Representative Image
Giraffe dies at Lisbon zoo [Representative Image]Creative Commons

In less than two weeks after the world observed the the World Giraffe Day on June 21, the pictures of an American woman posing with a dead giraffe that she had killed while hunting in South Africa, have gone viral. Tess Thompson Talley, the hunter, is seen grinning in front of a dead giraffe with a hunting rifle in hand. 

Though the clicks belonged to June 2017 hunting incident, they have hit the internet recently. A local Twitter user, AfricLandPost, posted the pictures on the social media platform. "White American savage who is partly a Neanderthal comes to Africa and shoot down a very rare black giraffe courtesy of South Africa stupidity. Her name is Tess Thompson Talley. Please share," the user captioned the post.

Talley has not only been slammed by the locales but also by many celebrities who have criticized the act of hunting given the extinction of the species from the planet. Actress Debra Messing was among the first few public figures who opposed such a cruel act, calling the hunter "disgusting, vile, amoral, heartless, selfish murderer."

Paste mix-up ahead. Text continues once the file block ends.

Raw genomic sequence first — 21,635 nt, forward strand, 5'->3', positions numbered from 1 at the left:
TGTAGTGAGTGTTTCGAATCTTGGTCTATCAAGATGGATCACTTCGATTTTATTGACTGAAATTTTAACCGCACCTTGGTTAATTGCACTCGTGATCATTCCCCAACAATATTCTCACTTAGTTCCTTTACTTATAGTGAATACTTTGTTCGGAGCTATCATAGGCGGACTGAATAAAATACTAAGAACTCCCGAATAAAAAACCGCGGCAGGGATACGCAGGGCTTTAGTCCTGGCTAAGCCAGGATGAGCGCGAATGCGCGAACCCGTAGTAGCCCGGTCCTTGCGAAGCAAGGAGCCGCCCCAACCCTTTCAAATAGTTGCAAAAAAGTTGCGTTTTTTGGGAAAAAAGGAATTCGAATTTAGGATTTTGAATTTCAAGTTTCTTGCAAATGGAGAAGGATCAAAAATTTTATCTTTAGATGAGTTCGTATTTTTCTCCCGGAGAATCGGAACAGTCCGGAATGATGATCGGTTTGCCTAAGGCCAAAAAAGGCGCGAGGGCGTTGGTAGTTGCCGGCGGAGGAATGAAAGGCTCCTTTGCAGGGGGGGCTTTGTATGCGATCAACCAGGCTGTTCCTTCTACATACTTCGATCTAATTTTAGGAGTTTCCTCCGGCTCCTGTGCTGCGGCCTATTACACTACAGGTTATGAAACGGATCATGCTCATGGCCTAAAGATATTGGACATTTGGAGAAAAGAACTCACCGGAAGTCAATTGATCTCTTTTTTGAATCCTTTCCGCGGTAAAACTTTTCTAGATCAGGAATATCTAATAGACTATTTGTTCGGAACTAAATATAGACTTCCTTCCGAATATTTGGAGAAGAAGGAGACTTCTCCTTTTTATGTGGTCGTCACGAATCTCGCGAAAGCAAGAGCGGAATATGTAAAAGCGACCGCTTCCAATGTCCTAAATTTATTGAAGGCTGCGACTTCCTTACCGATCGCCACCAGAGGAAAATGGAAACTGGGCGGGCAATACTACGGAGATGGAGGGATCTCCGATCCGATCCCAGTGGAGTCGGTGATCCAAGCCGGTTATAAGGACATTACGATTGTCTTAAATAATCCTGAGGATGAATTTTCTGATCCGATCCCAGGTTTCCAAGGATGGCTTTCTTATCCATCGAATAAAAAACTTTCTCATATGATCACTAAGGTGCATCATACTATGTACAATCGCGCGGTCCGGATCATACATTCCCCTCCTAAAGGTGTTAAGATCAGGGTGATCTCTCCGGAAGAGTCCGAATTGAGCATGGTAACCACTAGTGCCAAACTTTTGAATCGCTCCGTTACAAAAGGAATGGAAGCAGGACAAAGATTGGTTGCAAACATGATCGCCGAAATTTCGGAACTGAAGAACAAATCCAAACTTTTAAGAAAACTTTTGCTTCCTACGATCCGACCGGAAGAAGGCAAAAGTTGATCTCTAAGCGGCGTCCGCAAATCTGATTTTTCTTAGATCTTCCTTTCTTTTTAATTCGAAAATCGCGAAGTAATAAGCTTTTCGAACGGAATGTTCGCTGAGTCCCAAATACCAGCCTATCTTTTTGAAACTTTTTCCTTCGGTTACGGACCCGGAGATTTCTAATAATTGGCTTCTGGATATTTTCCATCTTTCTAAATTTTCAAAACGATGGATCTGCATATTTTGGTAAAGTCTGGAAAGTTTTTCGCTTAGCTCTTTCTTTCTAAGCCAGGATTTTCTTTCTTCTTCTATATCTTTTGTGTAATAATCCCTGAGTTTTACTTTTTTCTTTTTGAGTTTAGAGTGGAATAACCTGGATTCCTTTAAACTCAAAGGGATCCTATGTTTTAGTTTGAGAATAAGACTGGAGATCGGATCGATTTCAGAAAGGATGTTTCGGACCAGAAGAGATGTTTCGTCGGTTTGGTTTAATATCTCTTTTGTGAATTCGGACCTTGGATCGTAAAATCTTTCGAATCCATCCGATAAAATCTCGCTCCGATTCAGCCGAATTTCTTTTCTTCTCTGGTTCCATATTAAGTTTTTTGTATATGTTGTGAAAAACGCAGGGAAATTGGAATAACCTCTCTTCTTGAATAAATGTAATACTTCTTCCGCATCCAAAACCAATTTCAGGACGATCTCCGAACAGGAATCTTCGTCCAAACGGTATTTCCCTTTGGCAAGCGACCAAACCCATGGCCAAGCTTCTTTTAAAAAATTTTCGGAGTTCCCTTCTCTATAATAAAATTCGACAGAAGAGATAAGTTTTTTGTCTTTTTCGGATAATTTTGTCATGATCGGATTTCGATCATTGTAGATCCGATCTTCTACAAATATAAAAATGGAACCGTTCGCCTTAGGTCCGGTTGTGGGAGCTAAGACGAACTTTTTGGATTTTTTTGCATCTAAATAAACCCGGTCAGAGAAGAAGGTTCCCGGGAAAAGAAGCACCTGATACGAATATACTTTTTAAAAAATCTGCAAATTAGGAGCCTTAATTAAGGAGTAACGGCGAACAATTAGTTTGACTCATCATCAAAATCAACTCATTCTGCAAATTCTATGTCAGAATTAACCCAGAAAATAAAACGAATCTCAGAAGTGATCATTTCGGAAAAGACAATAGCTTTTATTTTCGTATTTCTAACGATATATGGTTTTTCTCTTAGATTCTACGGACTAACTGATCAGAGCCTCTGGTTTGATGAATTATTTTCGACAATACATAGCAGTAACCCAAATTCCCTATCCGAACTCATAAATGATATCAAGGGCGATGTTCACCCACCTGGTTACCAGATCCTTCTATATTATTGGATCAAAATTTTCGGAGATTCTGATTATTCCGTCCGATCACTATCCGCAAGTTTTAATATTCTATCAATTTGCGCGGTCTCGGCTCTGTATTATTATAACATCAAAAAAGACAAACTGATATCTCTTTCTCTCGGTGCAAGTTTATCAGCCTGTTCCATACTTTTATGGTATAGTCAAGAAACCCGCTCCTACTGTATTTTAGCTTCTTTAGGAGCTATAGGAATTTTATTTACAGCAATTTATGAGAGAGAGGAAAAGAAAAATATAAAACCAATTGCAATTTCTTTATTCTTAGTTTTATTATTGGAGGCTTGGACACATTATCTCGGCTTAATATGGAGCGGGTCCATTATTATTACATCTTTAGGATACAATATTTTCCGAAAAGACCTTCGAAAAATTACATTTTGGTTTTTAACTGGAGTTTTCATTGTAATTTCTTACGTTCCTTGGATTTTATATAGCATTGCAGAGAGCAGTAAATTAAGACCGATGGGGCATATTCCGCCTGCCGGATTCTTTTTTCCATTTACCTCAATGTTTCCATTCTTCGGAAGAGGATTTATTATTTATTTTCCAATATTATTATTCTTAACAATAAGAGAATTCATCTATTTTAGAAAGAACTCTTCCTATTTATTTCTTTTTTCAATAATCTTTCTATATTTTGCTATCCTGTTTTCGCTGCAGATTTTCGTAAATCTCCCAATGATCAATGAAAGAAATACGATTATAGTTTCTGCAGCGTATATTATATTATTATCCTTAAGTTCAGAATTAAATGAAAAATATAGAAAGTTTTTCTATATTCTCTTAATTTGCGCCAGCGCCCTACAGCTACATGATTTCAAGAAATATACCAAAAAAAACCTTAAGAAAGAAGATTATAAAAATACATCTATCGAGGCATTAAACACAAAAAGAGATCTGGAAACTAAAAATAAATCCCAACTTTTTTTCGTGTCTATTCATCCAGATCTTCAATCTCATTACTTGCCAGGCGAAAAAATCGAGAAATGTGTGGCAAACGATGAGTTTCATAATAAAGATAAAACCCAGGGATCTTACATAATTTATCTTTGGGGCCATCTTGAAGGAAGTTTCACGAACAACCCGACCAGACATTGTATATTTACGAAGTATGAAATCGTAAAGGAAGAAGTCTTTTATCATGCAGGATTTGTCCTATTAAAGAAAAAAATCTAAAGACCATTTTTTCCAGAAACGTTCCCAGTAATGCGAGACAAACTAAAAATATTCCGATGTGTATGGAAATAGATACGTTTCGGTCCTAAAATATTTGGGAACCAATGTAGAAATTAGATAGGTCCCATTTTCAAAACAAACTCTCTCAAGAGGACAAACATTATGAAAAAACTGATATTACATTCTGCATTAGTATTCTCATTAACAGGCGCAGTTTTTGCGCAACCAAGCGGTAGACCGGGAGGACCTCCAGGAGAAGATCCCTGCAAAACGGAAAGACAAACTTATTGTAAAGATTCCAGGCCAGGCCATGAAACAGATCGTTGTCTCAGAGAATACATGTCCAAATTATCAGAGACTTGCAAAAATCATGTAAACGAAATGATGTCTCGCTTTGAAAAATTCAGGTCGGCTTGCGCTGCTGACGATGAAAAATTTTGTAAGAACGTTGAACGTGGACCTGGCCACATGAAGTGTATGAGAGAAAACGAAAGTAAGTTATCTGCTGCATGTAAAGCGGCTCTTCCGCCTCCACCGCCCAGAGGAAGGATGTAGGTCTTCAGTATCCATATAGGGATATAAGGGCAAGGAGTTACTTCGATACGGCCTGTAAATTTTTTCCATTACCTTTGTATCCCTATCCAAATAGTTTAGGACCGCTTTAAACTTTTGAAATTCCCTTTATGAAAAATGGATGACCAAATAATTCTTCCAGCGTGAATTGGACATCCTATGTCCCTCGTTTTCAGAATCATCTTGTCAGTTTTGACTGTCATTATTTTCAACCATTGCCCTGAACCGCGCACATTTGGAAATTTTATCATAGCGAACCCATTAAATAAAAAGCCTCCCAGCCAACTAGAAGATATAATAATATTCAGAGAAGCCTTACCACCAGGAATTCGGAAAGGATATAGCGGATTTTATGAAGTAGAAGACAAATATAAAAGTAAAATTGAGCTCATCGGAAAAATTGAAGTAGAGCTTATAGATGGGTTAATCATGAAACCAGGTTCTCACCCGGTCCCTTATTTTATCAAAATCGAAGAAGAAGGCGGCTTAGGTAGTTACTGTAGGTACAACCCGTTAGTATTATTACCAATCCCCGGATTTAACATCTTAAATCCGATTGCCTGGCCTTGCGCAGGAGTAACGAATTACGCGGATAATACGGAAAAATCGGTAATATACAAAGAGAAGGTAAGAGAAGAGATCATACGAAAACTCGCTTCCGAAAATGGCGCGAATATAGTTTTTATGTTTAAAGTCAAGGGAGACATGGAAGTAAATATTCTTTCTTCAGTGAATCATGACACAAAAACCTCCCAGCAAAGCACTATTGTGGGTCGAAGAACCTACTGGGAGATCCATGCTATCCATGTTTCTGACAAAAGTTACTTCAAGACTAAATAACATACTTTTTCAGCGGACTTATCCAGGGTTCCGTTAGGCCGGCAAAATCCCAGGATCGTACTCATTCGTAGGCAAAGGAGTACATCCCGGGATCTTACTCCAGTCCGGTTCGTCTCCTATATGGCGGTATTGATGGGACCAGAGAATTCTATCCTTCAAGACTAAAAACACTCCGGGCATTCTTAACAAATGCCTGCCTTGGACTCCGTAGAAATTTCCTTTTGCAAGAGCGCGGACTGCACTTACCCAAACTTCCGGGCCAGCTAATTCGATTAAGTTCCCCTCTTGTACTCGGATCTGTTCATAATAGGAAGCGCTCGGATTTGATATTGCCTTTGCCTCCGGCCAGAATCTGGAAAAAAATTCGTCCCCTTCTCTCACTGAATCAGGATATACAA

In a press statement, the American woman defended herself saying that she helped other animals by killing it. The giraffe was unable to breed because of being too old and he had already killed three young bulls, she added.

"The giraffe I hunted was the South African subspecies of giraffe. The number of this subspecies is actually increasing due, in part, to hunters and conservation efforts paid for in large part by big-game hunting," she told the Today show. "The breed is not rare in any way other than it was very old. Giraffes get darker with age."

The viral pictures reminded the world of the cruelty of the same level as seen in the killing of Cecil the lion in 2015. The matter has come into the limelight within the two weeks of the celebration of World Giraffe Day on June 21. The giraffes have the longest neck and hence the World Giraffe Conservation Foundation declared the longest day of the year as the World Giraffe Day.

The outrage that emerged as a result of the killing of the giraffe is evident in view of the fast plummeting population of the species by up to 40 percent in the last 30 years. The International Union for Conservation of Nature or IUCN has already put giraffe under the "Red List" as the species that is nearing its extinction.